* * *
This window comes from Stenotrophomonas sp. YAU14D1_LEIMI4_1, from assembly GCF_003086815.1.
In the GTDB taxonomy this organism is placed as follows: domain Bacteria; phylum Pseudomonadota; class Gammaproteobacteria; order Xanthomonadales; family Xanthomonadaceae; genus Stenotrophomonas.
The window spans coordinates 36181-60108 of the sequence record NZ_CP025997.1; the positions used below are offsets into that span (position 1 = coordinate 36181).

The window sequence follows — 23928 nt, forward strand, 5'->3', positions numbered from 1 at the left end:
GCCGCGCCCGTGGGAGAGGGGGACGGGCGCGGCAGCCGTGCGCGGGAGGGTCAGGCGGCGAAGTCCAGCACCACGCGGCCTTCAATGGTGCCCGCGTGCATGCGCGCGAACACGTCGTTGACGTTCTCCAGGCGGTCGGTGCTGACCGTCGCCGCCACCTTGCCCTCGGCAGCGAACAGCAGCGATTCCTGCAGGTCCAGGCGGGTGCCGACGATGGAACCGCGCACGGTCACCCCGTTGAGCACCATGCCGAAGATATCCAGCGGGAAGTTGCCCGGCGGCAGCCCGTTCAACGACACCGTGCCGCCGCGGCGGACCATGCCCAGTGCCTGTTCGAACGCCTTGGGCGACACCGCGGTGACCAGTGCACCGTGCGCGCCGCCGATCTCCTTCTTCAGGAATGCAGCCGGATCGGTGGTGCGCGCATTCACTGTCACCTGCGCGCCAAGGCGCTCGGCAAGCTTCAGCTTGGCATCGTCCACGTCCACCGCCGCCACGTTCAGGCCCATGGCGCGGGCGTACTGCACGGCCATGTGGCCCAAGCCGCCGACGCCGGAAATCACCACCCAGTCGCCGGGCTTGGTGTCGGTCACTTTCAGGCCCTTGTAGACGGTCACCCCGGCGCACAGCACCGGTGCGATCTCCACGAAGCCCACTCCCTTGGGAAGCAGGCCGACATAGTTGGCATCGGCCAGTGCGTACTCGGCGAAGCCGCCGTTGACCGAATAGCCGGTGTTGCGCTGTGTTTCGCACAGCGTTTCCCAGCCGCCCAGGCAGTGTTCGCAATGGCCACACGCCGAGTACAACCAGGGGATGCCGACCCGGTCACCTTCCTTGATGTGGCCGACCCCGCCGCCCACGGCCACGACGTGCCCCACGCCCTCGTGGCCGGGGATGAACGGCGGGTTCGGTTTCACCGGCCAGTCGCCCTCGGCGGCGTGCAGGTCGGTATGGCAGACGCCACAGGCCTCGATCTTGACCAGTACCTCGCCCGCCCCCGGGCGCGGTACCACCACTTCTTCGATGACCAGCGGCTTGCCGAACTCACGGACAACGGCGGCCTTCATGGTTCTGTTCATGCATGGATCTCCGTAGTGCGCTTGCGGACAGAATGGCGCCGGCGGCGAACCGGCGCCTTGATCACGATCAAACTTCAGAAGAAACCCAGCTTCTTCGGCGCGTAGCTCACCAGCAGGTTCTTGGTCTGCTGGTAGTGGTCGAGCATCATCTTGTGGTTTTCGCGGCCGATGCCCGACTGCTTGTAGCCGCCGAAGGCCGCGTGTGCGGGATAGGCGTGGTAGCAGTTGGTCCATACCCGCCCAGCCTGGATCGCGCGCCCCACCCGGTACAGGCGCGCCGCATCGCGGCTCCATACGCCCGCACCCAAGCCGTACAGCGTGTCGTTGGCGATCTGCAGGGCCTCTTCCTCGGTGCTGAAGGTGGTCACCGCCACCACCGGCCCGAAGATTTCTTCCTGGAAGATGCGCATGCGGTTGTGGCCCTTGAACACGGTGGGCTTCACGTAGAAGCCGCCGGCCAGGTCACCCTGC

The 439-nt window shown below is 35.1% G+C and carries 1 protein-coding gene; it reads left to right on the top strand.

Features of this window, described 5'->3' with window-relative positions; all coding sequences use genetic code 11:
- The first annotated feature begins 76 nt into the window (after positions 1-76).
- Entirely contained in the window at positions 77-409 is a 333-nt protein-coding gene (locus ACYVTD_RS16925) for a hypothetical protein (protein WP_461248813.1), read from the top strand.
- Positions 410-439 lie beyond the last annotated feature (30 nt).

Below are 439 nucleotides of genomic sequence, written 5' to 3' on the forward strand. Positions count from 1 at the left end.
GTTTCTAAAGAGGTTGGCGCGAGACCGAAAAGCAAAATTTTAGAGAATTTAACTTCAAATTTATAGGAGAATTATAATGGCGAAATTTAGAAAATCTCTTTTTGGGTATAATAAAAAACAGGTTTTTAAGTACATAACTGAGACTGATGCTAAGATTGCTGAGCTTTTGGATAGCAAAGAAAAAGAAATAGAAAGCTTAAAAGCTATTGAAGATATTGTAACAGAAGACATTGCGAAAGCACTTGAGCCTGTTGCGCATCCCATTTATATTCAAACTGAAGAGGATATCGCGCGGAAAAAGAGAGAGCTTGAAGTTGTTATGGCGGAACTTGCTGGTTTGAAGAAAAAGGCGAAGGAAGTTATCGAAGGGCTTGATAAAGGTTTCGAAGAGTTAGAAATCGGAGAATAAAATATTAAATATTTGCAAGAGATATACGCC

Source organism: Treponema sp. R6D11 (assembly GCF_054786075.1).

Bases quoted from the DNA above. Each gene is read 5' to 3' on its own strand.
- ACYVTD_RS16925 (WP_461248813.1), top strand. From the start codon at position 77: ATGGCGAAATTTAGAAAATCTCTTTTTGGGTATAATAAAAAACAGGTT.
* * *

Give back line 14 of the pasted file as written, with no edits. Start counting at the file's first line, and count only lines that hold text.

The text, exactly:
Bases quoted from the DNA above. Each gene is read 5' to 3' on its own strand.